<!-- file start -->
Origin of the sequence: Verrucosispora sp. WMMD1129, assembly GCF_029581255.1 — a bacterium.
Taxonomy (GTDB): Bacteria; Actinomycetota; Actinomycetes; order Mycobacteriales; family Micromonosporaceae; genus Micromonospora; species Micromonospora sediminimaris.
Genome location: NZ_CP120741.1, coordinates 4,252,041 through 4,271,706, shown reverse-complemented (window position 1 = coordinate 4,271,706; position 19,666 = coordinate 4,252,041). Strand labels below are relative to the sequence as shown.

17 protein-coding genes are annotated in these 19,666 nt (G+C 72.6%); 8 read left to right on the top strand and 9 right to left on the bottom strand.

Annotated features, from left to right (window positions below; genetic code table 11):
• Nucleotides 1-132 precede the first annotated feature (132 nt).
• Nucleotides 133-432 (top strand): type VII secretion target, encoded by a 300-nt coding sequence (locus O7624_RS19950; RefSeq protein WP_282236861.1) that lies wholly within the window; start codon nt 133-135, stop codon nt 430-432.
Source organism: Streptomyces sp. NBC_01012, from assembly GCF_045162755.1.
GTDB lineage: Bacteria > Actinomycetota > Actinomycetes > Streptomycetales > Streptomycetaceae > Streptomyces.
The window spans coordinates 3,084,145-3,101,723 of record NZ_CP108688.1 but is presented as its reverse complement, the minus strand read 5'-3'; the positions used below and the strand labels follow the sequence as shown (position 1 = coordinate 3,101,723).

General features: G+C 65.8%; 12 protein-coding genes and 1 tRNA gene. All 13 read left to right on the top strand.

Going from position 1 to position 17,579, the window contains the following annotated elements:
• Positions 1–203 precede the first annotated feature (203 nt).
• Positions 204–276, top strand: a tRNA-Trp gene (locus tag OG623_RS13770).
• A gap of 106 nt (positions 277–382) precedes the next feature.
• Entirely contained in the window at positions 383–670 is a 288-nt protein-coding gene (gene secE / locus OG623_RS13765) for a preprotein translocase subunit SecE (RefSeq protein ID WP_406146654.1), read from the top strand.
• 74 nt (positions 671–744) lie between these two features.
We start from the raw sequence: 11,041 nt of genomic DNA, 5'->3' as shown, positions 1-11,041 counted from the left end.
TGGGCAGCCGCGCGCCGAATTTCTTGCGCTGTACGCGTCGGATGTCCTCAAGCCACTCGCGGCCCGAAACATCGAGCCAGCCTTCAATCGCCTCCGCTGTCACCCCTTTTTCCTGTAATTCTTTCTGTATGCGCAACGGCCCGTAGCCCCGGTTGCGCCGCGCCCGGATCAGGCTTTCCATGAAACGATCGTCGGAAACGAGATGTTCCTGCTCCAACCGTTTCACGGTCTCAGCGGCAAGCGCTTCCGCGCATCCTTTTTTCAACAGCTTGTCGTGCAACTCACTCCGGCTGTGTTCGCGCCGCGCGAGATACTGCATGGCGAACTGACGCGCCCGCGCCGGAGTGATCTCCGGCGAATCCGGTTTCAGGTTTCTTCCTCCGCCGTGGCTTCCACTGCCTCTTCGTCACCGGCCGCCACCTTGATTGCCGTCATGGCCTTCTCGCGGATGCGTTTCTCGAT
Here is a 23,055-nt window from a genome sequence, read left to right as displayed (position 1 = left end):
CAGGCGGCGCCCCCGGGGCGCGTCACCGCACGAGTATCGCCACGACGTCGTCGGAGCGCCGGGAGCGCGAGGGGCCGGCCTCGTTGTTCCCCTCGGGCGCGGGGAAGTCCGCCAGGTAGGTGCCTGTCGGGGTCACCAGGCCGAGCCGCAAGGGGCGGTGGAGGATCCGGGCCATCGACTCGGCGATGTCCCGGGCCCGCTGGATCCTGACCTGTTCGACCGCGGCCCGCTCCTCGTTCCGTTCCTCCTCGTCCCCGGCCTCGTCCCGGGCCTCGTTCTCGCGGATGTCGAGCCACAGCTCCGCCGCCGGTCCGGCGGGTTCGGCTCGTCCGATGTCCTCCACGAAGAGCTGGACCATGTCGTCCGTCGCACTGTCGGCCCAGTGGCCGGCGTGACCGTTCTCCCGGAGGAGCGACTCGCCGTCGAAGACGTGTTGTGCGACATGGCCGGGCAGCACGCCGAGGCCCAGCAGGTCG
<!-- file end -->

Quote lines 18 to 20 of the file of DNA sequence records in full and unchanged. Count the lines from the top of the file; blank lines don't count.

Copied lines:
We start from the raw sequence: 11,041 nt of genomic DNA, 5'->3' as shown, positions 1-11,041 counted from the left end.
TGGGCAGCCGCGCGCCGAATTTCTTGCGCTGTACGCGTCGGATGTCCTCAAGCCACTCGCGGCCCGAAACATCGAGCCAGCCTTCAATCGCCTCCGCTGTCACCCCTTTTTCCTGTAATTCTTTCTGTATGCGCAACGGCCCGTAGCCCCGGTTGCGCCGCGCCCGGATCAGGCTTTCCATGAAACGATCGTCGGAAACGAGATGTTCCTGCTCCAACCGTTTCACGGTCTCAGCGGCAAGCGCTTCCGCGCATCCTTTTTTCAACAGCTTGTCGTGCAACTCACTCCGGCTGTGTTCGCGCCGCGCGAGATACTGCATGGCGAACTGACGCGCCCGCGCCGGAGTGATCTCCGGCGAATCCGGTTTCAGGTTTCTTCCTCCGCCGTGGCTTCCACTGCCTCTTCGTCACCGGCCGCCACCTTGATTGCCGTCATGGCCTTCTCGCGGATGCGTTTCTCGAT
Here is a 23,055-nt window from a genome sequence, read left to right as displayed (position 1 = left end):